For those my age and younger, it is like boomers telling us that we could make a mint in real estate, and why were we strapped. Roughly, because taxes were cheaper when they were young, and regulations were more lax. And there were more jobs hiring the young. And for politico-social reasons, they had an easier time climbing the ladder.

For kids now, metaphorically speaking, the ladder isn’t there and it’s on fire. Yes, some kids are still doing well. They are mostly those with contacts, connections, and — AT LEAST — family knowledge.

I took exception to the article linked in comments referring to “pampered rutabagas” and i will point out it’s appeal to emotion. The pampered kids either didn’t have loans (our better off friends paid their kids’ tuition entirely. Because they could. We couldn’t. It wasn’t a matter of “sacrifice to pay”. You can’t get blood from a stone) or have mommy and daddy helping with a job and paying those back. (We have a plan to pay the kids’ back, so this is not personal. Younger son has a plan to pay his back. Older does too. But we have a plan to pay them also, and one of us should succeed.)

By and large the people in serious trouble are those who were reaching “above’ where they could afford, and whose parents had limited resources. Which contributes to their being stuck.

I have had people send me stuff and mostly I’m going to excerpt one of those people throughout. Because this reader writes the best of the ones who sent me stuff. And this person’s experience is close to universal in getting all the worst stuff possible. (Some people are lucky.)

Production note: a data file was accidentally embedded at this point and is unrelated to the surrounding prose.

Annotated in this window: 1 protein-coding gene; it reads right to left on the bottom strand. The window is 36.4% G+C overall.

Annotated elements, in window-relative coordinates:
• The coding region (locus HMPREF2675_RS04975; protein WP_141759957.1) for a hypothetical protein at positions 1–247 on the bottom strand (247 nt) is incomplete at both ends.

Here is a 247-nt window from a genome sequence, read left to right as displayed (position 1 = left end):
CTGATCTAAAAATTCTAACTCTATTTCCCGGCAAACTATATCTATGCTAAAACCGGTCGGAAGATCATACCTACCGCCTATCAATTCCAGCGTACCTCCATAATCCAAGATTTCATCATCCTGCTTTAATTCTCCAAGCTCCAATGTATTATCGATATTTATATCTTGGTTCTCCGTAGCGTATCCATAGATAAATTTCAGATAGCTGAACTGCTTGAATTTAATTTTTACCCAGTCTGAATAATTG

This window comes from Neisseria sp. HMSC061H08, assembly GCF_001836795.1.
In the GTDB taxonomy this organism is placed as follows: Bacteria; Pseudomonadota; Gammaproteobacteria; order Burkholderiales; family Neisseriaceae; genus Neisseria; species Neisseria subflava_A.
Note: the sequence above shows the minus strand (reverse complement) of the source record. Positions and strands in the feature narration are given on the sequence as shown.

What was sold, either for the young going to college or people — a lot of them in IT — whose job had disappeared or been farmed to a cheap HB1 visa worker, (a lot of that in 01 to 03) was a better future. Or later, simply the ability to get A job.

You can bitch and you can wrangle, but the truth is this: until very recently, and many places even now, you couldn’t get a job in retail management without a Bachelor’s. Even if you came in as an employee, you’d not get promoted without that piece of paper.

This is of course the result of our public schools graduating people who can’t read, and our laws allowing companies to be sued for giving competence tests. But note that all this pile of utter stupid is not the fault of the people trying to find a job.

Who are pushed into college in order to maybe, one day, have a job that isn’t a dead end.


Well, you know or perhaps not, that my degree is in English, with a minor in German, and a half dozen languages rounding out the degree. It’s not the same as an English degree in the US, obviously. That would be a Portuguese degree in Portugal, and my colleagues and I used to make fun of those people, back then.

But once I was in the US in 1985, an English degree, even a bit more than a Masters, is an English degree. Mostly people glanced at it and went “Oh, one of those people.”

So by the 2010s I was well aware of what an English degree was worth. And wasn’t.

Which is why I found myself arguing with a lot of young people not to take it. “At least take business. It’s just as useless, but it sounds better to employers.” Or “Gosh, take journalism.” “Take history.” ANYTHING but English, because I know those are a dead end. In fact, I threatened to disown either boy if they took English.

BUT AT THE SAME TIME I saw, not just commercials, but articles in newspapers and magazines talking about how HUNGRY industry was for English graduates, who had proven their grit and excellent language skills.

If I didn’t know better by then, and have a job, I’d have sent my resume to fortune 500 companies, thinking they’d leap on them with glad cries.

Of course a lot of people didn’t know better.

WHAT THE LOANS WERE LIKE. And here I’m excerpting from my reader (Reader’s stuff in Blue so obviously not mine.) I note reader started when loans WERE dischargeable in bankruptcy. That changed.

Read the rest there, it is very informative. and thought provoking.